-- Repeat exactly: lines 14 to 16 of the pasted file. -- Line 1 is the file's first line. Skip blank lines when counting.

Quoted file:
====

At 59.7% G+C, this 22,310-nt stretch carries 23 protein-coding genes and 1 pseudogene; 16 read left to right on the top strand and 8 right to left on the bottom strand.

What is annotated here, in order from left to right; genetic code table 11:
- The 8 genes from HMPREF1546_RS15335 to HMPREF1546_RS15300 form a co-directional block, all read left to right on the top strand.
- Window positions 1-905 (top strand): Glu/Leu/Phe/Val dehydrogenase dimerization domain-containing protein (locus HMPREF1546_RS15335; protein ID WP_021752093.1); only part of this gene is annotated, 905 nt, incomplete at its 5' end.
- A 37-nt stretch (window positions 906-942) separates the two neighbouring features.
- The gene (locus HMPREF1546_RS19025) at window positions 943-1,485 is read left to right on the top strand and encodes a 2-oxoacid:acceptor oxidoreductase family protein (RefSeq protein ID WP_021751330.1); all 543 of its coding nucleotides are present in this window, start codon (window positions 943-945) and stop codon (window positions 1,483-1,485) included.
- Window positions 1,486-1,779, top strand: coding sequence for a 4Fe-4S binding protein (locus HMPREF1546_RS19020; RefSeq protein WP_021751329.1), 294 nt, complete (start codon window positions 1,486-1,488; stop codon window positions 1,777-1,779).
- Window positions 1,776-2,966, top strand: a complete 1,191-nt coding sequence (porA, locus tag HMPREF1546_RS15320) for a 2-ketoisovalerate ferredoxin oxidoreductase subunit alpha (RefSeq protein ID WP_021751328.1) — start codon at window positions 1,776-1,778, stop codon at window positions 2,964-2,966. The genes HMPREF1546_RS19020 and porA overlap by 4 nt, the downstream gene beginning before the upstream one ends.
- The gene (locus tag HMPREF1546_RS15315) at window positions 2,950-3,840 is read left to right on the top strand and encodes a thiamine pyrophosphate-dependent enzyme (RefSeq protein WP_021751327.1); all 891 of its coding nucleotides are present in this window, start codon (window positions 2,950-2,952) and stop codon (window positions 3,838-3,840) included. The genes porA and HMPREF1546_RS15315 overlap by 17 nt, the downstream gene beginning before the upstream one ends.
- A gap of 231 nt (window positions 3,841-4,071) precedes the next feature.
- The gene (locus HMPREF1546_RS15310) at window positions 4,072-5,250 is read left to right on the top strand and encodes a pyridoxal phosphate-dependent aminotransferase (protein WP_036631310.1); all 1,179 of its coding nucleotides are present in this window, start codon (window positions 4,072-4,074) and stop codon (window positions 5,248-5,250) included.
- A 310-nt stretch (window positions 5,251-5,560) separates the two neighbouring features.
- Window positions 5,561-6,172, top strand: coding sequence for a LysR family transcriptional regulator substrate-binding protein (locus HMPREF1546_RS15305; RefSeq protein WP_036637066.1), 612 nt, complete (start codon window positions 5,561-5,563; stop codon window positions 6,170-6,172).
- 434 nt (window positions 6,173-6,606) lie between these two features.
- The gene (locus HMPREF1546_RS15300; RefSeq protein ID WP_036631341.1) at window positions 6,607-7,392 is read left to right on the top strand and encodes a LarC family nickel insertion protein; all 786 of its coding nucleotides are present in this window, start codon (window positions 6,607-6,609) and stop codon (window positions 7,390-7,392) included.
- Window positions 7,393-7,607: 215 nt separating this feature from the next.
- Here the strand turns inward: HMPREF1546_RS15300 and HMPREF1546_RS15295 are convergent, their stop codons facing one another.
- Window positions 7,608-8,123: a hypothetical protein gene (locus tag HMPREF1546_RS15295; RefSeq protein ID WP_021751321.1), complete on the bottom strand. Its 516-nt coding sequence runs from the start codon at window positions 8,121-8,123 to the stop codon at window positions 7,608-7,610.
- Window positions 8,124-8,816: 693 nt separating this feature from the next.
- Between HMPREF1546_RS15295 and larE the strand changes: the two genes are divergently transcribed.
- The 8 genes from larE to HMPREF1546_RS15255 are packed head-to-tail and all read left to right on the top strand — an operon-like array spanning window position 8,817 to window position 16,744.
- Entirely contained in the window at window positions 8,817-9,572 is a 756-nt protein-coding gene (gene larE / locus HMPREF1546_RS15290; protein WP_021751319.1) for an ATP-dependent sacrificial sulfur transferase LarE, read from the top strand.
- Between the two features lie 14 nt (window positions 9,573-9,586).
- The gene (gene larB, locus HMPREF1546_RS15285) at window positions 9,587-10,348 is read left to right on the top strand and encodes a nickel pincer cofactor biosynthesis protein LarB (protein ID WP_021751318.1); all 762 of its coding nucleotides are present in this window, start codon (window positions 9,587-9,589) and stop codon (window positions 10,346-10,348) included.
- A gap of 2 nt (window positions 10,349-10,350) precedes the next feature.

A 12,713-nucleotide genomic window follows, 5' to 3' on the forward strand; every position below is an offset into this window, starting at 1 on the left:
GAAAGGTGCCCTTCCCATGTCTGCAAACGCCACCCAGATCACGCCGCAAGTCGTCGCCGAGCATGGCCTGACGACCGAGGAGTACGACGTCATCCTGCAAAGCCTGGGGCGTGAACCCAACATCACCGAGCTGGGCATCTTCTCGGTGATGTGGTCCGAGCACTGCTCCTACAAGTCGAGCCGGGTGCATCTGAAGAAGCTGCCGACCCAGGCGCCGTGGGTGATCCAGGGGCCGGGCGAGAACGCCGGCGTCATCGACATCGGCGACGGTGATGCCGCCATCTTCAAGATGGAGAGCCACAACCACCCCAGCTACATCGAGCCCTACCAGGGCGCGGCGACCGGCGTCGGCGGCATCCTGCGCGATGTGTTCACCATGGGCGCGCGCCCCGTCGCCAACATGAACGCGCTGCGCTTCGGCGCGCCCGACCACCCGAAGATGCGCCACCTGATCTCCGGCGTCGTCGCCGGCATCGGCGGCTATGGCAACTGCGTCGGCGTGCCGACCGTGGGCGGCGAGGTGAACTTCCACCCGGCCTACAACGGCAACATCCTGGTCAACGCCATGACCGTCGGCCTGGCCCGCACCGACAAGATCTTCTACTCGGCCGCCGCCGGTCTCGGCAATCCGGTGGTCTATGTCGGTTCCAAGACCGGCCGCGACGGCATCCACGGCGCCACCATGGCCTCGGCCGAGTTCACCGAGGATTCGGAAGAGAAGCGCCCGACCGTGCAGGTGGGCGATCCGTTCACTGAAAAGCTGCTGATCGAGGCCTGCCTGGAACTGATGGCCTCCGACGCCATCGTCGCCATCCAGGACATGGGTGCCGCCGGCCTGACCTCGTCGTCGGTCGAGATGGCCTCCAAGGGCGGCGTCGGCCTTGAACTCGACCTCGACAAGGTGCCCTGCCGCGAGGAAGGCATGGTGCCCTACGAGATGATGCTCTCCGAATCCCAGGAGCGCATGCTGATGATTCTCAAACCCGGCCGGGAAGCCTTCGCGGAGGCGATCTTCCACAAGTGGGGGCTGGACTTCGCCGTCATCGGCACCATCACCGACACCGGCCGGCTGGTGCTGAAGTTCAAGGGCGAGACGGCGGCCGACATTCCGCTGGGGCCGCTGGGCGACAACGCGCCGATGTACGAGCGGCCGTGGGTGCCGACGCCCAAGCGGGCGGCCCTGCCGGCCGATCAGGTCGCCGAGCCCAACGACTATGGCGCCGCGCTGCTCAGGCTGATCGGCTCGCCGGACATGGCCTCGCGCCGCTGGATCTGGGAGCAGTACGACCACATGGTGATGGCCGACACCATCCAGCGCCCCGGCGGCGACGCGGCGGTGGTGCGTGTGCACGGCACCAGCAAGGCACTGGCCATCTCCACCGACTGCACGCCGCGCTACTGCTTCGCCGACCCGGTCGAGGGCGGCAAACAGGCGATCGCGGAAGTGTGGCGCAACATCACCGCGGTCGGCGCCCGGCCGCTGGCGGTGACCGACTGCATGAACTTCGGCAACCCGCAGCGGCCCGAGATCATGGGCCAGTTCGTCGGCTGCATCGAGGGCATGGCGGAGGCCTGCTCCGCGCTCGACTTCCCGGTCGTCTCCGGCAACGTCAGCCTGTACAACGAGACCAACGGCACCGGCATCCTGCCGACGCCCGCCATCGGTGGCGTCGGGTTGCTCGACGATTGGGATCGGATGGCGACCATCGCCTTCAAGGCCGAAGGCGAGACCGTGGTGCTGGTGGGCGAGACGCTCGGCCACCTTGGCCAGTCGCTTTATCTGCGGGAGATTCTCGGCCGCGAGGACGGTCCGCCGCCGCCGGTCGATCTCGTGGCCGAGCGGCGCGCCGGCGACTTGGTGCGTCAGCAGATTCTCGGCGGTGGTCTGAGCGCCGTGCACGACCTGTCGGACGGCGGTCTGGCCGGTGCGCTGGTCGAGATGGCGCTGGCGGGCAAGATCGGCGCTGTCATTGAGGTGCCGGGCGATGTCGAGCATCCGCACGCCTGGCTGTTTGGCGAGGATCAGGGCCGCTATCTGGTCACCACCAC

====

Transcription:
- 434 nt (window positions 6,173-6,606) lie between these two features.
- The gene (locus HMPREF1546_RS15300; RefSeq protein ID WP_036631341.1) at window positions 6,607-7,392 is read left to right on the top strand and encodes a LarC family nickel insertion protein; all 786 of its coding nucleotides are present in this window, start codon (window positions 6,607-6,609) and stop codon (window positions 7,390-7,392) included.
- Window positions 7,393-7,607: 215 nt separating this feature from the next.